Have you ever tried to feed a fed horse?
Come home with a big paycheck and thought, “Man, I really brought home the bagels today!”?
Or just . . . taken the flower by the thorns?
Those, according to People for the Ethical Treatment of Animals, are the types of idioms humans should be using instead of “anti-animal language” – phrases like “beat a dead horse” or “take the bull by the horns.”
The high-profile animal rights nonprofit tweeted a simple chart in an effort to help people “remove speciesism from your daily conversations.”
Don’t say “kill two birds with one stone,” the group advised. Instead, try “feed two birds with one scone.”
Don’t “be the guinea pig.” Be . . . the test tube.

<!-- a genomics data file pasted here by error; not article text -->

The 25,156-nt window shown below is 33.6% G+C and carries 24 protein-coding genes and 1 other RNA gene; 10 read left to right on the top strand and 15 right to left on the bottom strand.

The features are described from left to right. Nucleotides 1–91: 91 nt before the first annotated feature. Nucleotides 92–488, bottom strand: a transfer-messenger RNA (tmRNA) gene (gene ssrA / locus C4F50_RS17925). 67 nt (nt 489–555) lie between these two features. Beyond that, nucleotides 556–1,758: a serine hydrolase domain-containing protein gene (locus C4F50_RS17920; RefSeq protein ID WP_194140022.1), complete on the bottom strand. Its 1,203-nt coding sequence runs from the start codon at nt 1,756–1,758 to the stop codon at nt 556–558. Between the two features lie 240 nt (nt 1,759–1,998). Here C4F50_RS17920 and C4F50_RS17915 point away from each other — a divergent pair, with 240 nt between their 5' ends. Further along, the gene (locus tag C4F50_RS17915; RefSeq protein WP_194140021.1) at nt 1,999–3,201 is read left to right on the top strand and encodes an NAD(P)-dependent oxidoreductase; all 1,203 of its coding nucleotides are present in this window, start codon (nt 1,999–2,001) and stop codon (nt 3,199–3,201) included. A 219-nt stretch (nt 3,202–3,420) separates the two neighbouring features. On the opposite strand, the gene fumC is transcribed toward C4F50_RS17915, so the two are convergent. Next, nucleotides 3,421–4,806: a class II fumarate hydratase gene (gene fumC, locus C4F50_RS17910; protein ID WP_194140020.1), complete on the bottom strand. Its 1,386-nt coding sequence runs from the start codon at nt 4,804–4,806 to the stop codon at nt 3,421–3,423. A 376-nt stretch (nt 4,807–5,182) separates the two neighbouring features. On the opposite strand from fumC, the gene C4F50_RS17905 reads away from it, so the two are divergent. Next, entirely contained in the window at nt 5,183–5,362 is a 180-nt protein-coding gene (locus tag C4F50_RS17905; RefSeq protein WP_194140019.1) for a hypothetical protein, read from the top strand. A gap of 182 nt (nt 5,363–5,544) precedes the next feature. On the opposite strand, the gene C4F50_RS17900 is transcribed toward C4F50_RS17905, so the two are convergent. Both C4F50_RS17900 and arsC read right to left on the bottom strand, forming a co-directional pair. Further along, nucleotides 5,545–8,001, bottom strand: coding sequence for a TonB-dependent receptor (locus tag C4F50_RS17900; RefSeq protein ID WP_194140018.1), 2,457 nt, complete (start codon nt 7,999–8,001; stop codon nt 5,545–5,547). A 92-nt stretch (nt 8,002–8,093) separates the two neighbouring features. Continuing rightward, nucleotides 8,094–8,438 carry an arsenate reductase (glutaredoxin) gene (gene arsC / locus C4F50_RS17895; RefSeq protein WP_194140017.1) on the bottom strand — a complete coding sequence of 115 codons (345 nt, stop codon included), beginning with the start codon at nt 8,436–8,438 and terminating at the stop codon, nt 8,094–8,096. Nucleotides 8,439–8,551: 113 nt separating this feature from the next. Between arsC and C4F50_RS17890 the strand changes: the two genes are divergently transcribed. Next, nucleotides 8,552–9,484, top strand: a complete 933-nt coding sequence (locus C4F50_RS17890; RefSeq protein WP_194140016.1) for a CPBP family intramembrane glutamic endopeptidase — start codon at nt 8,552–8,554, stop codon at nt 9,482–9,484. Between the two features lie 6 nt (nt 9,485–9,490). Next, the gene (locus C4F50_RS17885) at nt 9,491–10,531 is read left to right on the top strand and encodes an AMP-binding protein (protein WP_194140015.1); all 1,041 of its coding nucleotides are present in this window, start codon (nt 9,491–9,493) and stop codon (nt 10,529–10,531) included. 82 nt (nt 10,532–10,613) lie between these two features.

“Words matter, and as our understanding of social justice evolves, our language evolves along with it,” tweeted PETA, which has a history of provocative campaigns,
The chart of alternative idioms was accepted by humans online about as well as you might imagine.
Which is to say, not at all.
Immediately, Twitter users declared that PETA had truly “jumped the shark” this time.
Didn’t the group have bigger fish to fry? many asked.
“Well, this just looks like they are trying to make a silk purse out of a sow’s ear,” Twitter user Allyson Paynter replied.
(c) 2018, The Washington Post · Amy B Wang